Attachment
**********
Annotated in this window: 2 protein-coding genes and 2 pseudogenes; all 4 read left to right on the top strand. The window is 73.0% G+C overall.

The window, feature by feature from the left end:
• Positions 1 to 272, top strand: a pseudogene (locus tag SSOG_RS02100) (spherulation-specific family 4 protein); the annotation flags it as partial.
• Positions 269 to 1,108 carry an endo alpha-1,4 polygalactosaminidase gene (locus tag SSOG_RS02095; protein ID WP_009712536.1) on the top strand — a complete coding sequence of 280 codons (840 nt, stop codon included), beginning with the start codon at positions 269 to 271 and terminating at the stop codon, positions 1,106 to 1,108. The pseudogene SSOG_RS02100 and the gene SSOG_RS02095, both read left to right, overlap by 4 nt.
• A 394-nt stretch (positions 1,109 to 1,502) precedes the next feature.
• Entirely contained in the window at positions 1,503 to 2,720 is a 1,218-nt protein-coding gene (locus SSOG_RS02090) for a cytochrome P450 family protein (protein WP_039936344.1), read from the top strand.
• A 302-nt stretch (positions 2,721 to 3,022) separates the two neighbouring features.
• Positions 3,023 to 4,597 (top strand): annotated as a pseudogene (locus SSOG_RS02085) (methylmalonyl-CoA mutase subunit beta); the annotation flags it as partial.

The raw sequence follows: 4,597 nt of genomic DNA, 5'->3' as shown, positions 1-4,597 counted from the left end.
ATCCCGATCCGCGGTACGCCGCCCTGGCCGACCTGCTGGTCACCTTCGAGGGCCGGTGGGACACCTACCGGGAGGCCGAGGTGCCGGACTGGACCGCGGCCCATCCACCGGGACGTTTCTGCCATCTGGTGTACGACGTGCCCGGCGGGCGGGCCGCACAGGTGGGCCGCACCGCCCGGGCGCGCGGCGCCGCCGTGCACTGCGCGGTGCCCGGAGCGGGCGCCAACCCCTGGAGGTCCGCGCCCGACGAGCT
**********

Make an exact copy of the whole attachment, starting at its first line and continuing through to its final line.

Annotated in this window: 2 protein-coding genes and 2 pseudogenes; all 4 read left to right on the top strand. The window is 73.0% G+C overall.

The window, feature by feature from the left end:
• Positions 1 to 272, top strand: a pseudogene (locus tag SSOG_RS02100) (spherulation-specific family 4 protein); the annotation flags it as partial.
• Positions 269 to 1,108 carry an endo alpha-1,4 polygalactosaminidase gene (locus tag SSOG_RS02095; protein ID WP_009712536.1) on the top strand — a complete coding sequence of 280 codons (840 nt, stop codon included), beginning with the start codon at positions 269 to 271 and terminating at the stop codon, positions 1,106 to 1,108. The pseudogene SSOG_RS02100 and the gene SSOG_RS02095, both read left to right, overlap by 4 nt.
• A 394-nt stretch (positions 1,109 to 1,502) precedes the next feature.
• Entirely contained in the window at positions 1,503 to 2,720 is a 1,218-nt protein-coding gene (locus SSOG_RS02090) for a cytochrome P450 family protein (protein WP_039936344.1), read from the top strand.
• A 302-nt stretch (positions 2,721 to 3,022) separates the two neighbouring features.
• Positions 3,023 to 4,597 (top strand): annotated as a pseudogene (locus SSOG_RS02085) (methylmalonyl-CoA mutase subunit beta); the annotation flags it as partial.

The raw sequence follows: 4,597 nt of genomic DNA, 5'->3' as shown, positions 1-4,597 counted from the left end.
ATCCCGATCCGCGGTACGCCGCCCTGGCCGACCTGCTGGTCACCTTCGAGGGCCGGTGGGACACCTACCGGGAGGCCGAGGTGCCGGACTGGACCGCGGCCCATCCACCGGGACGTTTCTGCCATCTGGTGTACGACGTGCCCGGCGGGCGGGCCGCACAGGTGGGCCGCACCGCCCGGGCGCGCGGCGCCGCCGTGCACTGCGCGGTGCCCGGAGCGGGCGCCAACCCCTGGAGGTCCGCGCCCGACGAGCT